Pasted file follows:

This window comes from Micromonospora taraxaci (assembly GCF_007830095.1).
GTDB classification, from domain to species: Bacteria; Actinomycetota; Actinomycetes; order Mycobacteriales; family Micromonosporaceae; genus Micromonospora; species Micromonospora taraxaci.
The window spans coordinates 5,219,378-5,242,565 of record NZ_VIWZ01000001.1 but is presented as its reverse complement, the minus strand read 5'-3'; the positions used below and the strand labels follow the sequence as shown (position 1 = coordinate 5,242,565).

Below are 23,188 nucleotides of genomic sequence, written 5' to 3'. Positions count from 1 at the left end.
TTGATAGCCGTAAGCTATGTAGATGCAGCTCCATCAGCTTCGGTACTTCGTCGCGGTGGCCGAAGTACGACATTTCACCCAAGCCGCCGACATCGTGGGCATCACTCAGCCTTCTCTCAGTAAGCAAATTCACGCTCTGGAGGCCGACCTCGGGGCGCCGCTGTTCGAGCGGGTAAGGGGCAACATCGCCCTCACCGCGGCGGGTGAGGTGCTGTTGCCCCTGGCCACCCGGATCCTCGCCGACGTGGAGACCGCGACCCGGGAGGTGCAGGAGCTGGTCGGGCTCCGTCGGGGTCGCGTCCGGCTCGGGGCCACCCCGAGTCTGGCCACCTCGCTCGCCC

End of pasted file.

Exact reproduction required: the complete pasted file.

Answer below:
This window comes from Micromonospora taraxaci (assembly GCF_007830095.1).
GTDB classification, from domain to species: Bacteria; Actinomycetota; Actinomycetes; order Mycobacteriales; family Micromonosporaceae; genus Micromonospora; species Micromonospora taraxaci.
The window spans coordinates 5,219,378-5,242,565 of record NZ_VIWZ01000001.1 but is presented as its reverse complement, the minus strand read 5'-3'; the positions used below and the strand labels follow the sequence as shown (position 1 = coordinate 5,242,565).

Below are 23,188 nucleotides of genomic sequence, written 5' to 3'. Positions count from 1 at the left end.
TTGATAGCCGTAAGCTATGTAGATGCAGCTCCATCAGCTTCGGTACTTCGTCGCGGTGGCCGAAGTACGACATTTCACCCAAGCCGCCGACATCGTGGGCATCACTCAGCCTTCTCTCAGTAAGCAAATTCACGCTCTGGAGGCCGACCTCGGGGCGCCGCTGTTCGAGCGGGTAAGGGGCAACATCGCCCTCACCGCGGCGGGTGAGGTGCTGTTGCCCCTGGCCACCCGGATCCTCGCCGACGTGGAGACCGCGACCCGGGAGGTGCAGGAGCTGGTCGGGCTCCGTCGGGGTCGCGTCCGGCTCGGGGCCACCCCGAGTCTGGCCACCTCGCTCGCCC